Hong Kong shares of major car dealers dropped yesterday after mainland officials played down reports that more incentives to boost the market were in the pipeline.
Zhongsheng, Zhengtong, Baoxin and Dah Chong Hong all fell about 2 per cent to 7.5 per cent, on a day the Hang Seng index edged up 85 points. The market had been expecting the renewal of an old policy to subsidise rural farmers to replace their old cars, but an official from the mainland's top economic planner said no such policy was in the offing.
'The issue has to be studied closely, such as what vehicle types are eligible,' Chen Jianguo, deputy director of the National Development and Reform Commission's industry co-ordination department, was quoted as saying by Bloomberg. 'There's not much sense in subsidising farmers to drive sedans.'
Chen said even if there was indeed a need to renew the cash-for-clunkers scheme, it would not be on the scale of 2009, when farmers were offered up to 5,000 yuan (HK$5,670) to buy a new car and another 3,000 yuan if they replaced an old one.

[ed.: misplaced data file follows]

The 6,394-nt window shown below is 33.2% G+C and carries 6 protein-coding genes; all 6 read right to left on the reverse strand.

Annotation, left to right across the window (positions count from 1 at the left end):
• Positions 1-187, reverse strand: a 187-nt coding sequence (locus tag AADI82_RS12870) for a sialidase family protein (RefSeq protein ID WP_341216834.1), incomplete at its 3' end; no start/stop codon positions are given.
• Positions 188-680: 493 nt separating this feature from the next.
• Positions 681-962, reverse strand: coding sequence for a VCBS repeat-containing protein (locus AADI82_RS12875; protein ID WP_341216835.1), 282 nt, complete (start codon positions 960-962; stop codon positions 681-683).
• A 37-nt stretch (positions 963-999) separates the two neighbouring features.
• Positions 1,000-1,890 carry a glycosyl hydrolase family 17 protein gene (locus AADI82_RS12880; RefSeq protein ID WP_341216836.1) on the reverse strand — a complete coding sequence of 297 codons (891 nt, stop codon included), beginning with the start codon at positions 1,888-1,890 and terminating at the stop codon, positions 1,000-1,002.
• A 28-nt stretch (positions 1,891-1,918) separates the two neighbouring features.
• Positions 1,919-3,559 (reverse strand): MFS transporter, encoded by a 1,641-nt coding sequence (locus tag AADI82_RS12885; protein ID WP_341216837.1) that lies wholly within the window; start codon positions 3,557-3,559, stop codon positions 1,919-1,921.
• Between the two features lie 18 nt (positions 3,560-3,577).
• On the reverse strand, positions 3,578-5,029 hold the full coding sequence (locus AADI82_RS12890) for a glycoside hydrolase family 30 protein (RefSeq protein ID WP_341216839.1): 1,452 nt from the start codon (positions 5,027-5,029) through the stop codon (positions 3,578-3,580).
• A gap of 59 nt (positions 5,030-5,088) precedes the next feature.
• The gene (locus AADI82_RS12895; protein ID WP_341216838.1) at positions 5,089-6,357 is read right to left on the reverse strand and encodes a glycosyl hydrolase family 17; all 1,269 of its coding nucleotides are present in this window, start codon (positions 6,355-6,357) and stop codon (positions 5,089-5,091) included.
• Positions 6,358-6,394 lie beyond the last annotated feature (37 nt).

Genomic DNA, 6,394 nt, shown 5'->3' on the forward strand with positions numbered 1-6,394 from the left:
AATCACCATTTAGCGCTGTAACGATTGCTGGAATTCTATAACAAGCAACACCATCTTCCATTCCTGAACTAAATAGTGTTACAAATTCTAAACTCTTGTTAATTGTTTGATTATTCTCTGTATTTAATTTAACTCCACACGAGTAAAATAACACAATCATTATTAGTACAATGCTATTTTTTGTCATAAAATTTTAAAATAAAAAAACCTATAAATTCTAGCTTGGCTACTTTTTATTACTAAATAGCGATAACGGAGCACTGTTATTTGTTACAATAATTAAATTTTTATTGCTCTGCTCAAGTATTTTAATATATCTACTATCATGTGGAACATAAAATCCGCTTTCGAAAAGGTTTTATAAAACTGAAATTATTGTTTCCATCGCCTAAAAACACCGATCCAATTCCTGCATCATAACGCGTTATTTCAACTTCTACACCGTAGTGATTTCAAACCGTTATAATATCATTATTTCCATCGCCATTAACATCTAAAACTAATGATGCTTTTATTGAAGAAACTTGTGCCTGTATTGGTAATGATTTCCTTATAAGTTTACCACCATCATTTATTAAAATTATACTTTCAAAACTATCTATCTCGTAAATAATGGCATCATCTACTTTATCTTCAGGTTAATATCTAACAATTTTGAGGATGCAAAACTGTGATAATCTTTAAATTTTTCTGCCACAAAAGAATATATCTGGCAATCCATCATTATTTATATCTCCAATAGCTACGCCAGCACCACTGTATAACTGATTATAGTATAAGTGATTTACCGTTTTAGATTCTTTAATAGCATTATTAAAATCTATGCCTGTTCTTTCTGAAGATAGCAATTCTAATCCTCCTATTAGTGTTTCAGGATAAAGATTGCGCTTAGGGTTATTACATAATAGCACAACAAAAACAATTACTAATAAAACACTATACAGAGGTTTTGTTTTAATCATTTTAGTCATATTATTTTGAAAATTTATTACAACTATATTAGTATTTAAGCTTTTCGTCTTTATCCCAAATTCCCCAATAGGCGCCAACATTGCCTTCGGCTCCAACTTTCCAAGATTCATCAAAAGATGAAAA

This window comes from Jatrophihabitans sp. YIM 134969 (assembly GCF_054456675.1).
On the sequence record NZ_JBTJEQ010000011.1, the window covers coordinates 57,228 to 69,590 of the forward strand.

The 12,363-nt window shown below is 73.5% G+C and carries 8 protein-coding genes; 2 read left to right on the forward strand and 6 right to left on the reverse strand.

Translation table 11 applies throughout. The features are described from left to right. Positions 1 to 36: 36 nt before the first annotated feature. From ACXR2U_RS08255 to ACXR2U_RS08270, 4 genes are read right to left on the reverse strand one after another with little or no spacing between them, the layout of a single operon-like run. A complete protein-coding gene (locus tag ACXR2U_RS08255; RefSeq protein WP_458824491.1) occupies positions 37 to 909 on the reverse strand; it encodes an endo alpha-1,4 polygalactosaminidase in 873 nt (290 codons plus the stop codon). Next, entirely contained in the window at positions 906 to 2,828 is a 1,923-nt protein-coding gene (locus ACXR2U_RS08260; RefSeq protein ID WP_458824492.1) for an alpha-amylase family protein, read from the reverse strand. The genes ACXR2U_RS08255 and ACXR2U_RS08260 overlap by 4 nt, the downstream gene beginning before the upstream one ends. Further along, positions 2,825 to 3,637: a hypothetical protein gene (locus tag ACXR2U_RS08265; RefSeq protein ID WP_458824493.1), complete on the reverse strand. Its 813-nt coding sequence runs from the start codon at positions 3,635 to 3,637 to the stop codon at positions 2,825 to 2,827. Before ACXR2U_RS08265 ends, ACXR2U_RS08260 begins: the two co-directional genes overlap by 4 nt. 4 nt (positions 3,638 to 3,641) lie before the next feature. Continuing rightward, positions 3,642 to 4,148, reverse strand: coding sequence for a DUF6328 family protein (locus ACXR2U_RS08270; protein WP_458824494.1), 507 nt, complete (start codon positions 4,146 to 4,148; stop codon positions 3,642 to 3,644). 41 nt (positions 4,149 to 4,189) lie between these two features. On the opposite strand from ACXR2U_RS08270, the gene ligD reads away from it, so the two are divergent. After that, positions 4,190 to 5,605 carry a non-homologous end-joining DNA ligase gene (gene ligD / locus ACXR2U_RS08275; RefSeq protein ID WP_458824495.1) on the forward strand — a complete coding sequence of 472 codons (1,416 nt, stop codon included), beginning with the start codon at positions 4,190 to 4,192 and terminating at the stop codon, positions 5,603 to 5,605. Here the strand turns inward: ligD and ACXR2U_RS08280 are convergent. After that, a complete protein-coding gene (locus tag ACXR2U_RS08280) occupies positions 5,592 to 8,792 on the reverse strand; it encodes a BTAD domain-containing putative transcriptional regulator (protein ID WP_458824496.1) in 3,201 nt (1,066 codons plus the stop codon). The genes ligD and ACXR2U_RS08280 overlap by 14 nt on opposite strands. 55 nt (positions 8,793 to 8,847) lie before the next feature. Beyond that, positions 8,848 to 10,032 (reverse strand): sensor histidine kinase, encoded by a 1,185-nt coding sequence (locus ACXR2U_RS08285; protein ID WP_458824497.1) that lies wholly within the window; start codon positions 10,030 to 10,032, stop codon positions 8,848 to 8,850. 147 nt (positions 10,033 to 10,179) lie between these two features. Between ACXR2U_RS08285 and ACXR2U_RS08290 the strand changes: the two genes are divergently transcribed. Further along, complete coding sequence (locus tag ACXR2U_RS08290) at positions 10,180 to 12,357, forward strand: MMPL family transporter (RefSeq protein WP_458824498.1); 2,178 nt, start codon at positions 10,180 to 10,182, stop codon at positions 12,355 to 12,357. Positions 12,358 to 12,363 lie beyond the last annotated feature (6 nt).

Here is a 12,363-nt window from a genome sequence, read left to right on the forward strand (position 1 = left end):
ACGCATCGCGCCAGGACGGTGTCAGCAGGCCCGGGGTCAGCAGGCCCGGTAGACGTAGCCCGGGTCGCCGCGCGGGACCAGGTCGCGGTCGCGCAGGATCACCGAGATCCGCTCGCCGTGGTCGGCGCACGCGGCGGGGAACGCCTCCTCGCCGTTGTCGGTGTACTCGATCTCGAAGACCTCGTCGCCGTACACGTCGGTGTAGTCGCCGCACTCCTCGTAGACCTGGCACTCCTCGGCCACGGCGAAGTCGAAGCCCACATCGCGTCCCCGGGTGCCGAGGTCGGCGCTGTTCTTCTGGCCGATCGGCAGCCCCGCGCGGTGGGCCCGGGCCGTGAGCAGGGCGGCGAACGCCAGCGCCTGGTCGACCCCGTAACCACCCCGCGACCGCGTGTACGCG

Meanwhile, questions are being raised about the efficacy of a policy to reduce municipal government expenses on public vehicles, considering local administrations may now have to spend more to foot staff transport fares.
The Wenzhou city government sold 215 government vehicles on Sunday - part of a 1,300-strong fleet that it planned to dispose of in six batches by the end of next month - to cut down expenses on public cars. But according to China Business News, one government department paid its staff 135,000 yuan in transport subsidies last month. That would amount to 1.62 million yuan in subsidies in a year, which would in turn exceed the 1.44 million yuan spent last year on maintaining the public fleet.